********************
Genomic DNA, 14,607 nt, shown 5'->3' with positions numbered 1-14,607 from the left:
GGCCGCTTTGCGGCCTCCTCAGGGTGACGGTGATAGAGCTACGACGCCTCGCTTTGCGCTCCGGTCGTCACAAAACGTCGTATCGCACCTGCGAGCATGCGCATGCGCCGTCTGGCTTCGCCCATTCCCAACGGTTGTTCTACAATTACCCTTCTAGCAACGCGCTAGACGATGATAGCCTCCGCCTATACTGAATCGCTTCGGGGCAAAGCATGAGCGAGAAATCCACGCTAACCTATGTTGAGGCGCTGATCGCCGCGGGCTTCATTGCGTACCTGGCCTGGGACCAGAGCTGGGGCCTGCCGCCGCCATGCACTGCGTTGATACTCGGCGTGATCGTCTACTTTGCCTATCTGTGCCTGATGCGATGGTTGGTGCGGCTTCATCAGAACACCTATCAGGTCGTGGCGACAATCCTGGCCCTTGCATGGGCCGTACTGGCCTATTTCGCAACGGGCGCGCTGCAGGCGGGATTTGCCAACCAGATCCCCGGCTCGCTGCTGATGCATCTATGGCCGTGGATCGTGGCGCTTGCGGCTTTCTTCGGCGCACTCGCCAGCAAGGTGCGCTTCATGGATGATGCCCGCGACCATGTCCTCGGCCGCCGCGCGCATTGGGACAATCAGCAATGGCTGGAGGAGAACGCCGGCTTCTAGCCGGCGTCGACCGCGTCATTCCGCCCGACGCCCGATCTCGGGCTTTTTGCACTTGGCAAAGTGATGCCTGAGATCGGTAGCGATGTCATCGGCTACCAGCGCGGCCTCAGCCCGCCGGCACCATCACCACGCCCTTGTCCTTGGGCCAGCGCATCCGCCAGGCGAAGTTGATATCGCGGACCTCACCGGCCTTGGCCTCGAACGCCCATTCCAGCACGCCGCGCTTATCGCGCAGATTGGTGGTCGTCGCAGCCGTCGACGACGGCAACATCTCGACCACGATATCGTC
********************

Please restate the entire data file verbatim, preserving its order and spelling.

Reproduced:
Genomic DNA, 14,607 nt, shown 5'->3' with positions numbered 1-14,607 from the left:
GGCCGCTTTGCGGCCTCCTCAGGGTGACGGTGATAGAGCTACGACGCCTCGCTTTGCGCTCCGGTCGTCACAAAACGTCGTATCGCACCTGCGAGCATGCGCATGCGCCGTCTGGCTTCGCCCATTCCCAACGGTTGTTCTACAATTACCCTTCTAGCAACGCGCTAGACGATGATAGCCTCCGCCTATACTGAATCGCTTCGGGGCAAAGCATGAGCGAGAAATCCACGCTAACCTATGTTGAGGCGCTGATCGCCGCGGGCTTCATTGCGTACCTGGCCTGGGACCAGAGCTGGGGCCTGCCGCCGCCATGCACTGCGTTGATACTCGGCGTGATCGTCTACTTTGCCTATCTGTGCCTGATGCGATGGTTGGTGCGGCTTCATCAGAACACCTATCAGGTCGTGGCGACAATCCTGGCCCTTGCATGGGCCGTACTGGCCTATTTCGCAACGGGCGCGCTGCAGGCGGGATTTGCCAACCAGATCCCCGGCTCGCTGCTGATGCATCTATGGCCGTGGATCGTGGCGCTTGCGGCTTTCTTCGGCGCACTCGCCAGCAAGGTGCGCTTCATGGATGATGCCCGCGACCATGTCCTCGGCCGCCGCGCGCATTGGGACAATCAGCAATGGCTGGAGGAGAACGCCGGCTTCTAGCCGGCGTCGACCGCGTCATTCCGCCCGACGCCCGATCTCGGGCTTTTTGCACTTGGCAAAGTGATGCCTGAGATCGGTAGCGATGTCATCGGCTACCAGCGCGGCCTCAGCCCGCCGGCACCATCACCACGCCCTTGTCCTTGGGCCAGCGCATCCGCCAGGCGAAGTTGATATCGCGGACCTCACCGGCCTTGGCCTCGAACGCCCATTCCAGCACGCCGCGCTTATCGCGCAGATTGGTGGTCGTCGCAGCCGTCGACGACGGCAACATCTCGACCACGATATCGTC